Editorials

“Personalising” NHS information technology in England

BMJ 2014; 349 doi: https://doi.org/10.1136/bmj.g7341 (Published 02 December 2014) Cite this as: BMJ 2014;349:g7341
  1. Trisha Greenhalgh, professor1,
  2. Justin Keen, professor2
  1. 1Yvonne Carter Building, 58 Turner St, London E1 2AB, UK
  2. 2Leeds Institute of Health Sciences, University of Leeds, Leeds LS2 9LJ, UK
  1. Correspondence to: T Greenhalgh p.greenhalgh{at}qmul.ac.uk

The latest framework for action has learnt few lessons from recent failures

The remit of England’s National Information Board is to set strategy and commission informatics services for health and social care.1The new board recently released its first major publication, Personalised Health and Care 2020.2

Described as a policy framework and resting heavily on unpublished “research” from the management consultancy McKinsey, the 66 page document paints a futuristic picture of an NHS in which information flows freely between citizens, general practitioners, and other care providers, and staff are freed up from inefficient and repetitive data entry to engage in more productive work.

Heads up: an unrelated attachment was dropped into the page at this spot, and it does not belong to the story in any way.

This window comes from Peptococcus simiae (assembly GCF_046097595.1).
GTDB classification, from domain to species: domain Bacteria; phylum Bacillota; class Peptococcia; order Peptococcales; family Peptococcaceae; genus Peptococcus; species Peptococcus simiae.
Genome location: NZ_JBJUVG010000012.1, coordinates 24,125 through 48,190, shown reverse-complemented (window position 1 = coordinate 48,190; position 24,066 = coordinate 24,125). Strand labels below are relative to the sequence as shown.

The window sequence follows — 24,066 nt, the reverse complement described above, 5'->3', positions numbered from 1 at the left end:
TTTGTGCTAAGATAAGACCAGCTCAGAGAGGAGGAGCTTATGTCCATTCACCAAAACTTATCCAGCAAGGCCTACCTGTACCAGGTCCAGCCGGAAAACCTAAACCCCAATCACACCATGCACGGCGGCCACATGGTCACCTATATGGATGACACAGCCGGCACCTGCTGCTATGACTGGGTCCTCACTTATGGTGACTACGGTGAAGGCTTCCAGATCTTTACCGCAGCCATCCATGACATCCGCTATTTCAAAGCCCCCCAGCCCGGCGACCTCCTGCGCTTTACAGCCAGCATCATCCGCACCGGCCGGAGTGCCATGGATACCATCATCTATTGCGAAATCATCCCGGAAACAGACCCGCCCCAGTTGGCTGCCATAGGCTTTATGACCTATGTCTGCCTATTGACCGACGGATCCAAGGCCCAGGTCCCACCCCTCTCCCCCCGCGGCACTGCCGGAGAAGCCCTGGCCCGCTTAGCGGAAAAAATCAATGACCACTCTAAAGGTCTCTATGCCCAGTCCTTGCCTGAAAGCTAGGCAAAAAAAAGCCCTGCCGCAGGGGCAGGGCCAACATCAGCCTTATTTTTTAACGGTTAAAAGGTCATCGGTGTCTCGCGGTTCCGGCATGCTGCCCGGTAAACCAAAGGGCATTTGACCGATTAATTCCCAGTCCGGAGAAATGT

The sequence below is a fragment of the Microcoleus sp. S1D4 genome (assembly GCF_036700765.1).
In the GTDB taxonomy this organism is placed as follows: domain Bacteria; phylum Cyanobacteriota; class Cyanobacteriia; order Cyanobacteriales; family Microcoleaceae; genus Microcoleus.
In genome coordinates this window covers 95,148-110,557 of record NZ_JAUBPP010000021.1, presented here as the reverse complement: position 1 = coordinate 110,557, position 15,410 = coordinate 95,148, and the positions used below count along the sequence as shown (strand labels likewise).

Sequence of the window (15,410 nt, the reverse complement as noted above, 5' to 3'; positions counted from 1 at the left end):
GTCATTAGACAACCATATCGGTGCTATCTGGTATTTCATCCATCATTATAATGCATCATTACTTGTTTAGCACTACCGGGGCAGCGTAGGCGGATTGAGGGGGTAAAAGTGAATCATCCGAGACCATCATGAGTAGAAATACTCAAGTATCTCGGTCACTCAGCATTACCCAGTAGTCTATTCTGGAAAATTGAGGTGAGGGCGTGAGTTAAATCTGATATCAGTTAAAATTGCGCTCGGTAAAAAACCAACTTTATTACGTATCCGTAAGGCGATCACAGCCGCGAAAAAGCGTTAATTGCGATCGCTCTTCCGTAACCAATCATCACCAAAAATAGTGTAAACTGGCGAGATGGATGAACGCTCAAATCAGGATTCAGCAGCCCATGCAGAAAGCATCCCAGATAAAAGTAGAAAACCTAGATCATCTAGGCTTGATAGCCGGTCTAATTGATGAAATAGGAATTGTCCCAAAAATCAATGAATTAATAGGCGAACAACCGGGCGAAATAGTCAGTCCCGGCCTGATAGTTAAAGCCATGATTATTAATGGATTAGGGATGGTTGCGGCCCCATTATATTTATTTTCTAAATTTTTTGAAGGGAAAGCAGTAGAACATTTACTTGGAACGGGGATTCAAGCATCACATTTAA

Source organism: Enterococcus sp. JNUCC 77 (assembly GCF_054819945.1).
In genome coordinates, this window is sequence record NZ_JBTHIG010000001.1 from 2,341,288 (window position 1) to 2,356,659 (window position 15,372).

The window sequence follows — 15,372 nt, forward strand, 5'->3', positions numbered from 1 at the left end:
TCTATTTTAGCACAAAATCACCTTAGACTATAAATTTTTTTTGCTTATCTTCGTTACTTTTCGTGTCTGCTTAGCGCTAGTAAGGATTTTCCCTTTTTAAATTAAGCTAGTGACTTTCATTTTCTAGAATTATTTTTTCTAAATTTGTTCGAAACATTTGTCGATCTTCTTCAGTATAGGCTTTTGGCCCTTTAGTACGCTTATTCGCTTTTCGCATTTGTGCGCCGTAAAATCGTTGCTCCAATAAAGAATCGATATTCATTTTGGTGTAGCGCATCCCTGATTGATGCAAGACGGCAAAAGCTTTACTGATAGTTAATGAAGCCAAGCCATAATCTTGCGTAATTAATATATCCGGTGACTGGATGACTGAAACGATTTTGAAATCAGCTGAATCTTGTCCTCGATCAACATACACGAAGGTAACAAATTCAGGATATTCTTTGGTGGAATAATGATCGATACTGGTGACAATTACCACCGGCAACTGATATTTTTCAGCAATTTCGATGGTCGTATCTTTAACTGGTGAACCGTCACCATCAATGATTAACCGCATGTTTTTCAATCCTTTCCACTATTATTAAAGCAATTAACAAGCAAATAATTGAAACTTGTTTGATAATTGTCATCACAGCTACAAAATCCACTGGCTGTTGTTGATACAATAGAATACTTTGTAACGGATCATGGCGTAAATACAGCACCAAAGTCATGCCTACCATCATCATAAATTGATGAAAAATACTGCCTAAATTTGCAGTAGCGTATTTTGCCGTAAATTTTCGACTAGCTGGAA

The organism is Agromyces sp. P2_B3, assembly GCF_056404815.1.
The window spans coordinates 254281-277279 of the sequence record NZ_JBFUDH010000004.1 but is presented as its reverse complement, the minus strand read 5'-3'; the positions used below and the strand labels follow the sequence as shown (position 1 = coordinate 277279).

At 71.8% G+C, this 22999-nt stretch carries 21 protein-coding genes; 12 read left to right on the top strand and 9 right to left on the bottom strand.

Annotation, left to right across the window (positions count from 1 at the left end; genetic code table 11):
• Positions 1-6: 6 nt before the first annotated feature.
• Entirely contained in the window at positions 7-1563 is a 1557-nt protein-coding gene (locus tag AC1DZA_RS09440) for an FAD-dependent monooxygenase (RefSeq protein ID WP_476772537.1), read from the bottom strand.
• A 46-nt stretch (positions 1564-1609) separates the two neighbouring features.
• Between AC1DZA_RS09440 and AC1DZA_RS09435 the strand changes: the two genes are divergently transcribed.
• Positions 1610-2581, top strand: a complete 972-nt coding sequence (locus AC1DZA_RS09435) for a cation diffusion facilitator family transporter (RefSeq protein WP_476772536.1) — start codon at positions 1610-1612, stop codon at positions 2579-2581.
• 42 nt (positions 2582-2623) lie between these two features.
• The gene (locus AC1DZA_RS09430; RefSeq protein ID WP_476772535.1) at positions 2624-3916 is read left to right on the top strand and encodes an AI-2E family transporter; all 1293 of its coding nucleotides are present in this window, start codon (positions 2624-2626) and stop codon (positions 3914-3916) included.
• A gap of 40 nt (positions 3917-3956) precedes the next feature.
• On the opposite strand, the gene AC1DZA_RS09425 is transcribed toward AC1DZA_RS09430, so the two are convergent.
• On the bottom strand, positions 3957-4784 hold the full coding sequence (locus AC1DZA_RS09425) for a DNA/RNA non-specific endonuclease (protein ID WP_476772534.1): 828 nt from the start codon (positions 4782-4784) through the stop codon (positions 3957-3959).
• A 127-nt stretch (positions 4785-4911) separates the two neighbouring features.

Patients, the framework predicts, will regularly access and annotate their online health record, order repeat prescriptions, and book hospital appointments through a personal portal. They will use “kitemarked” mobile applications (apps) and wearable monitoring devices to manage their illnesses and support healthy lifestyles.

This vision is depicted as dependent on three things: a high degree of technical interoperability between systems; consistently excellent data quality; and “activated” (that is, informed, skilled, and motivated) patients and staff. An ambitious timetable promises that by March 2015, for example, all NHS patients will have online …

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